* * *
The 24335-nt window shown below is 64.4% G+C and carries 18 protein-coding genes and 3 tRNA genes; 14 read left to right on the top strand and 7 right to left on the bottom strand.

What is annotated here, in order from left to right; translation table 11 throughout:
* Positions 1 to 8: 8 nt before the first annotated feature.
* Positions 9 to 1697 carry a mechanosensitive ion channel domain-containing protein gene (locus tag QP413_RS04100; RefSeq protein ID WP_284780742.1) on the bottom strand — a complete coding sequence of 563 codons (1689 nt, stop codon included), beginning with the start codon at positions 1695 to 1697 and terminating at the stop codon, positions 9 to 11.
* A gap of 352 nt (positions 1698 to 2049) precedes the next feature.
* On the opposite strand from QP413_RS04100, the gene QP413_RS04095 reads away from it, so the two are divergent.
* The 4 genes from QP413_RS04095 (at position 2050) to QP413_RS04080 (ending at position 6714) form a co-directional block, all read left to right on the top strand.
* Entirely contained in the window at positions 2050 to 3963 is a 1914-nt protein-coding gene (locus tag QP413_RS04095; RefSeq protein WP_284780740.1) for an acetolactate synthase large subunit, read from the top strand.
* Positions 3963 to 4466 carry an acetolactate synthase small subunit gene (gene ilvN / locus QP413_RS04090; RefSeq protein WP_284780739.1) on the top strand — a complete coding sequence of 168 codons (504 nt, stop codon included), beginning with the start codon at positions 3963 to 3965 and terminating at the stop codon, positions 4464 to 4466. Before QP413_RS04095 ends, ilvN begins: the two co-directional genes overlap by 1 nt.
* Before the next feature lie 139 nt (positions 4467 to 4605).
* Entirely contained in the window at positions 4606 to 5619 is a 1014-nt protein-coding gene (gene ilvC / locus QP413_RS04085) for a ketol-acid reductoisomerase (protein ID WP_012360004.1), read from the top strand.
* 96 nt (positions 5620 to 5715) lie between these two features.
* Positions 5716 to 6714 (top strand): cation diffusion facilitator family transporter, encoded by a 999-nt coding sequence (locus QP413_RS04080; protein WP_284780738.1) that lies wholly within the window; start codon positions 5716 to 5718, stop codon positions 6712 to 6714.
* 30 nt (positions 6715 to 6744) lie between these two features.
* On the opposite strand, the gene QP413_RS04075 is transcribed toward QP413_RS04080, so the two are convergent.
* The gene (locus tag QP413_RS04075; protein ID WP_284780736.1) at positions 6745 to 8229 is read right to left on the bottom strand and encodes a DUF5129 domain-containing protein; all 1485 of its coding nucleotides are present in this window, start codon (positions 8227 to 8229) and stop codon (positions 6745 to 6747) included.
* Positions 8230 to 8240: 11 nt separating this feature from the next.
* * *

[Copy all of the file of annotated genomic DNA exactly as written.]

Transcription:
The 24335-nt window shown below is 64.4% G+C and carries 18 protein-coding genes and 3 tRNA genes; 14 read left to right on the top strand and 7 right to left on the bottom strand.

What is annotated here, in order from left to right; translation table 11 throughout:
* Positions 1 to 8: 8 nt before the first annotated feature.
* Positions 9 to 1697 carry a mechanosensitive ion channel domain-containing protein gene (locus tag QP413_RS04100; RefSeq protein ID WP_284780742.1) on the bottom strand — a complete coding sequence of 563 codons (1689 nt, stop codon included), beginning with the start codon at positions 1695 to 1697 and terminating at the stop codon, positions 9 to 11.
* A gap of 352 nt (positions 1698 to 2049) precedes the next feature.
* On the opposite strand from QP413_RS04100, the gene QP413_RS04095 reads away from it, so the two are divergent.
* The 4 genes from QP413_RS04095 (at position 2050) to QP413_RS04080 (ending at position 6714) form a co-directional block, all read left to right on the top strand.
* Entirely contained in the window at positions 2050 to 3963 is a 1914-nt protein-coding gene (locus tag QP413_RS04095; RefSeq protein WP_284780740.1) for an acetolactate synthase large subunit, read from the top strand.
* Positions 3963 to 4466 carry an acetolactate synthase small subunit gene (gene ilvN / locus QP413_RS04090; RefSeq protein WP_284780739.1) on the top strand — a complete coding sequence of 168 codons (504 nt, stop codon included), beginning with the start codon at positions 3963 to 3965 and terminating at the stop codon, positions 4464 to 4466. Before QP413_RS04095 ends, ilvN begins: the two co-directional genes overlap by 1 nt.
* Before the next feature lie 139 nt (positions 4467 to 4605).
* Entirely contained in the window at positions 4606 to 5619 is a 1014-nt protein-coding gene (gene ilvC / locus QP413_RS04085) for a ketol-acid reductoisomerase (protein ID WP_012360004.1), read from the top strand.
* 96 nt (positions 5620 to 5715) lie between these two features.
* Positions 5716 to 6714 (top strand): cation diffusion facilitator family transporter, encoded by a 999-nt coding sequence (locus QP413_RS04080; protein WP_284780738.1) that lies wholly within the window; start codon positions 5716 to 5718, stop codon positions 6712 to 6714.
* 30 nt (positions 6715 to 6744) lie between these two features.
* On the opposite strand, the gene QP413_RS04075 is transcribed toward QP413_RS04080, so the two are convergent.
* The gene (locus tag QP413_RS04075; protein ID WP_284780736.1) at positions 6745 to 8229 is read right to left on the bottom strand and encodes a DUF5129 domain-containing protein; all 1485 of its coding nucleotides are present in this window, start codon (positions 8227 to 8229) and stop codon (positions 6745 to 6747) included.
* Positions 8230 to 8240: 11 nt separating this feature from the next.